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D2L to benefit from ‘generational shift’ in education, says Eight Capital

Eight Capital analyst Christian Sgro is down with D2L Inc (D2L Stock Quote, Charts, News, Analysts, Financials TSX:DTOL), maintaining a “Buy” rating and target price of $22/share for a projected return of 52 per cent in an update to clients on December 9.

Founded in 1999 and headquartered in Kitchener, D2L Inc provides cloud-based learning solutions for K-12, higher education and corporate clients. The company operates the D2L Brightspace platform designed to help its customers deliver courses in person and online.

Sgro’s updated analysis comes after D2L released its third quarter financial results for its 2022 fiscal year.

“D2L delivered strong 20 per cent annual recurring revenue (ARR) growth in Q3/F22, the beginning of what we expect to be a series of predictable, consistent recurring revenue growth quarters,” Sgro said. “The recent State University of New York (SUNY) and BC MoE wins are important proof points, backed by D2L’s increasing win rates, all suggesting to us that a stable cadence of adoption/NRR expansion, and new customer adds will drive predictable revenue growth.”

Annual Recurring Revenue was the major win for D2L in the quarter, as the company has experienced a 20 per cent year-over-year increase to $149.6 million through October 31 (all report figures in US dollars unless otherwise noted), up $25 million from the same point in 2020. Overall, the company produced $39.1 million in revenue for the quarter, with $34.9 million coming from subscription and support revenue, good for a 20 per cent year-over-year increase in the category. 

The company’s adjusted gross profit came in at $25.1 million for a 64.2 per cent margin, a 30 per cent year-over-year increase.

Meanwhile, the company reported a loss of approximately $300,000 in adjusted EBITDA in the quarter compared to $2.1 million positive in the same quarter last year. D2L also reported a $41.5 million net loss in the quarter, which the company attributed to a one-time, non-cash stock-based compensation expenses of $65.8 million related to the unwinding of the Employee Stock Trust.

Sgro notes D2L’s strength in the corporate market as the company engages larger, up-market enterprise and trending in a positive direction, with increased usage patterns also expected to lead to some permanence in the higher margins the company has reported.

“We’re having a strong year at D2L, and we experienced continued momentum across the business during the third quarter,” said John Baker, President and CEO of D2L in the company’s December 8 press release. “Our results reflect an increase in new customers and expanded relationships with existing customers – early returns from our investments in sales – as well as sustained adoption of digital learning experiences across our core markets.”

“In our more than 20-year history, the market backdrop and opportunity have never been stronger,” Baker added. “D2L’s mission to transform the way the world learns is also more vital than ever, as we work with educators to tackle learning loss from the pandemic and support employers to meet the pressing need for upskilling in the workforce. With new growth capital from the recent IPO, we are executing on an expanded strategy to press our advantage and become the category leader in learning.”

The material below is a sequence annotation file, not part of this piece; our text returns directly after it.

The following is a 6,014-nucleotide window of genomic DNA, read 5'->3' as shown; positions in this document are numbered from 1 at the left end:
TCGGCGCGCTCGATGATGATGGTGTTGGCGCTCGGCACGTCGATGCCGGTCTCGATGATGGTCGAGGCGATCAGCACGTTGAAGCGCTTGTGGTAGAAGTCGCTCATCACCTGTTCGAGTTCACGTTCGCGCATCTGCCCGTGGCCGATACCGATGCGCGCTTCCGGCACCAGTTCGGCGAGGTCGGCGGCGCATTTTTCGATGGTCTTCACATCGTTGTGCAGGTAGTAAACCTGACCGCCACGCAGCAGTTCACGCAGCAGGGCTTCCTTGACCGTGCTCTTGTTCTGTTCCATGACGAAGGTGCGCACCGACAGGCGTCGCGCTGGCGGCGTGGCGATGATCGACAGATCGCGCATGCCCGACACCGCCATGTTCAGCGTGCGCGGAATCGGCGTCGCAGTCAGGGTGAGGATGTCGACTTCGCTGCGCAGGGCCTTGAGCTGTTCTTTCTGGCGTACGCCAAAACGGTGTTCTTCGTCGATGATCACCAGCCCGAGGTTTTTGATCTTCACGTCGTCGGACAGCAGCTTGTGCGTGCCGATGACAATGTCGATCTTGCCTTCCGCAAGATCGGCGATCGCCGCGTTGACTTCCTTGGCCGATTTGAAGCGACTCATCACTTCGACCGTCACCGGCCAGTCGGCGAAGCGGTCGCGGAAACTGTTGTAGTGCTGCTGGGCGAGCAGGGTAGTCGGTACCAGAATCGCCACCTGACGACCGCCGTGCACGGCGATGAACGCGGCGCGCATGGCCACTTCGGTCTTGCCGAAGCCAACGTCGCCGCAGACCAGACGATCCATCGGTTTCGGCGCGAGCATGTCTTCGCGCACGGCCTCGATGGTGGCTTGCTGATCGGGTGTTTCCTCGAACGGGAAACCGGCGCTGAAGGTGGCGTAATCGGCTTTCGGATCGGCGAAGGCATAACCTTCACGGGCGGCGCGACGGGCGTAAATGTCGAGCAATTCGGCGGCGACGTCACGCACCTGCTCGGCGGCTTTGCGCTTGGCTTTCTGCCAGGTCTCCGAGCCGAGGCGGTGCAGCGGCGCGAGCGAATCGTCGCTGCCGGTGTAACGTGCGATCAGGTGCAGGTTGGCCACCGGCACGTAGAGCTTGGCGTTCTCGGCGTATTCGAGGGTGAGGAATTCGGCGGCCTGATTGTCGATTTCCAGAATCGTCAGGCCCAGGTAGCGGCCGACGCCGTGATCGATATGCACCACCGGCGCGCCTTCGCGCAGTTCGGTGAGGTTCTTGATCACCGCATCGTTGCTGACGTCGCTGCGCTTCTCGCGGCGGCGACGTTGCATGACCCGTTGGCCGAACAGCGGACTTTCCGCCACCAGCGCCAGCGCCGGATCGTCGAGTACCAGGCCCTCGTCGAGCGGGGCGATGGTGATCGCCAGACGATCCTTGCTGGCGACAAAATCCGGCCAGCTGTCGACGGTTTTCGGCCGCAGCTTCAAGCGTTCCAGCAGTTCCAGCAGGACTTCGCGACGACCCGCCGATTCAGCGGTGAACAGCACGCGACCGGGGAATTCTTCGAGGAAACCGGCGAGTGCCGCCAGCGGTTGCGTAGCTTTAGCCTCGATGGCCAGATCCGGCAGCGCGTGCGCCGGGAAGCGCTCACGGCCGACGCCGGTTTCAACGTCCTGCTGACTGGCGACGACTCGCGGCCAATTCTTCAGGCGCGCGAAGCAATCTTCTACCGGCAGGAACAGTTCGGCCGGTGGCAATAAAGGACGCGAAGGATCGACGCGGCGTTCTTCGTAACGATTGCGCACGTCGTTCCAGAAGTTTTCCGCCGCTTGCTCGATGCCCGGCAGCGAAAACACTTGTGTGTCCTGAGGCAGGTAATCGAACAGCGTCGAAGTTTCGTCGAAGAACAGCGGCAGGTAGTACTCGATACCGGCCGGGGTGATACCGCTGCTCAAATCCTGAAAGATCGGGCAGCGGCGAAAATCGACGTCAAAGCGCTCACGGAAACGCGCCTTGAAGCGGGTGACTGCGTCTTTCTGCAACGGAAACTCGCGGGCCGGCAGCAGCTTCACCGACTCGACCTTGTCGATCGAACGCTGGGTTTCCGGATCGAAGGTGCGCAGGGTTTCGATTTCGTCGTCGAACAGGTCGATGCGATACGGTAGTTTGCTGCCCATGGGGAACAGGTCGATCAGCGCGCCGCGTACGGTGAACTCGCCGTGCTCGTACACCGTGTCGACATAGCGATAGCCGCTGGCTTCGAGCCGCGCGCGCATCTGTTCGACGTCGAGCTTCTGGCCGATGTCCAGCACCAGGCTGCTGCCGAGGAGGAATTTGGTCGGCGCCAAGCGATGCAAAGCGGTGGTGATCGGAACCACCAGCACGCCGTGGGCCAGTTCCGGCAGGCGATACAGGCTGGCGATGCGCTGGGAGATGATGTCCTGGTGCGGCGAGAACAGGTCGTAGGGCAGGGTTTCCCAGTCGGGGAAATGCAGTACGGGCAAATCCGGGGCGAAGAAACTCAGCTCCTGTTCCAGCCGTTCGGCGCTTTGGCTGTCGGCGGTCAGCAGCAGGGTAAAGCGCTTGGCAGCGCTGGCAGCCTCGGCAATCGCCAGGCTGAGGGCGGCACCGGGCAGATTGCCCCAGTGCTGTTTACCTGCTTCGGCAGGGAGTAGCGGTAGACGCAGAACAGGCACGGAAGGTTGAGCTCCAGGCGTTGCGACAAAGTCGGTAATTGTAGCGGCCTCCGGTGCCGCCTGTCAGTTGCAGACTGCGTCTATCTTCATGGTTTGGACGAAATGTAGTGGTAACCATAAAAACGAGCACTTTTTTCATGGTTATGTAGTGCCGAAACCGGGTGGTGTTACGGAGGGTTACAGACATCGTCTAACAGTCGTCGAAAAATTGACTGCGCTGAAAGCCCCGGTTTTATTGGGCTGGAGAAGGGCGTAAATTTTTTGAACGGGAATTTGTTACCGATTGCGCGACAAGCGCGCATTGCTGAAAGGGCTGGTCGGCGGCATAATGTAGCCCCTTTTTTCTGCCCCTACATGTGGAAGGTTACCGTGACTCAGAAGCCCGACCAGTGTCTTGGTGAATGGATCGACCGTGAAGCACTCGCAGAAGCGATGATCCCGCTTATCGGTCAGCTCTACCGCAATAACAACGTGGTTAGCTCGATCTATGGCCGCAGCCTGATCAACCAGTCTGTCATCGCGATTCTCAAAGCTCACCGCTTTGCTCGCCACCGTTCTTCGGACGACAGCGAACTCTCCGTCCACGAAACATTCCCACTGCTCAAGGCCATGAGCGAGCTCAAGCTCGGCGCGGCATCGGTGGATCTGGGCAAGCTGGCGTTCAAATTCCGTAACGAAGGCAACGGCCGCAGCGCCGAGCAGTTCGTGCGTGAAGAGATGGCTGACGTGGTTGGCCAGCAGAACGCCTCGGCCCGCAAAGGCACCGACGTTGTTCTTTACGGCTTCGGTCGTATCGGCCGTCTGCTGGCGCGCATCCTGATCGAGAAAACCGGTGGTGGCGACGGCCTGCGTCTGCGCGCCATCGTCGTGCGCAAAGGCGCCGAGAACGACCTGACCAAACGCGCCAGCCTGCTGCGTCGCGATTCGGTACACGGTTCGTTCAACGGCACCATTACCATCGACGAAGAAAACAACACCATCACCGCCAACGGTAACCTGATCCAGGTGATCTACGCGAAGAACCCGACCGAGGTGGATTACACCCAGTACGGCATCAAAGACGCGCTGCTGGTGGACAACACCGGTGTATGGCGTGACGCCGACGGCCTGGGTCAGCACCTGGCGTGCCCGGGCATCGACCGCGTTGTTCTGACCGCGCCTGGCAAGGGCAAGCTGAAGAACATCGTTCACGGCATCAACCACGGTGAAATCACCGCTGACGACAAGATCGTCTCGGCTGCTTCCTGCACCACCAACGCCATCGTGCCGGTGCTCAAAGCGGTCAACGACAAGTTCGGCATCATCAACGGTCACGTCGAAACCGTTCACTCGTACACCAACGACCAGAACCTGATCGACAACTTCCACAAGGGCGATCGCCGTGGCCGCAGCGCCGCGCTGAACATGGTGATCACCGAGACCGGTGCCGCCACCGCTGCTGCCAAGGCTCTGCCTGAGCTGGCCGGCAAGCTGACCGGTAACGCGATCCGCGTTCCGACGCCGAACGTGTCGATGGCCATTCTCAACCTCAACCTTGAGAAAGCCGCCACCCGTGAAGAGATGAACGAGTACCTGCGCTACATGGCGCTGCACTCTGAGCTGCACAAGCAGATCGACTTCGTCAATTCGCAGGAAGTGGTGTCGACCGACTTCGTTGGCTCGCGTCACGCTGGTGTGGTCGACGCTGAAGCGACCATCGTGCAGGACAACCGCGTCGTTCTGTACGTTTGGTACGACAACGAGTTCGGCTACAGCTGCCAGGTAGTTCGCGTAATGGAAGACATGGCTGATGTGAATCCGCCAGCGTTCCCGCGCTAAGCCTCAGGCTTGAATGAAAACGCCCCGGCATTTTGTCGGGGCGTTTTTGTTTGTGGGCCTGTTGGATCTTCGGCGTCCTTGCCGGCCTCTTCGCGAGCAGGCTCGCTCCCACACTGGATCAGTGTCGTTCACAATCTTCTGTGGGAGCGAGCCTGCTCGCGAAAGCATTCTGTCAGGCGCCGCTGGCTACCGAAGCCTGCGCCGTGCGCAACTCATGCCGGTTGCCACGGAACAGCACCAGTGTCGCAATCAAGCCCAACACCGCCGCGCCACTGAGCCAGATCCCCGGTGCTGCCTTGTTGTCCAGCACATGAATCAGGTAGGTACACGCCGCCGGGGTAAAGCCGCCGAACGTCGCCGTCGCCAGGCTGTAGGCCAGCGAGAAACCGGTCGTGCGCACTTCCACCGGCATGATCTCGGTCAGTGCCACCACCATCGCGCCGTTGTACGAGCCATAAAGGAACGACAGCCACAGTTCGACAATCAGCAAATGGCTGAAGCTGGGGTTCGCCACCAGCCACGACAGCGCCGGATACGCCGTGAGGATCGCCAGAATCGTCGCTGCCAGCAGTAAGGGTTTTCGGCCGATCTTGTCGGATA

The new financial results prompted Sgro to slightly revise his financial projections, raising his revenue projection for 2022 from $150.2 million to $151.4 million, representing a potential year-over-year increase of 19.8 per cent. The growth pattern is expected to continue into 2023, with Sgro projecting a slight increase from $182.3 million to $183.1 million for year-over-year growth of 20.9 per cent.

Meanwhile, Sgro’s gross profit projections also experience a slight shift, raising his expectation for 2022 from $92.8 million to $95.2 million for an elevated gross margin of 62.9 per cent (previously 61.8 per cent). For 2023, Sgro expects similar growth from $114 million and a 62.5 per cent margin to $115.8 million and a 63.2 per cent margin.

Sgro’s adjusted EBITDA projections for D2L have also taken a step forward, lowering his 2022 loss projection from $7.6 million to $3.3 million, and the 2023 loss projection from $11.7 million to $11.1 million.

With present trading at 2.7x compared to its SaaS peer group of 4.8x and the academic learning peers at 8.2x, Sgro believes D2L represents a discount, as well as being in a solid place moving forward.

“With the proceeds of the IPO hitting the balance sheet in Q4/F22, we believe D2L is well-positioned to invest in and capitalize on a generational shift in digital learning environments,” Sgro said.

Since it began trading on the Toronto Stock Exchange on November 8, D2L is down about 16 per cent.

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Geordie Carragher is a staff writer for Cantech Letter
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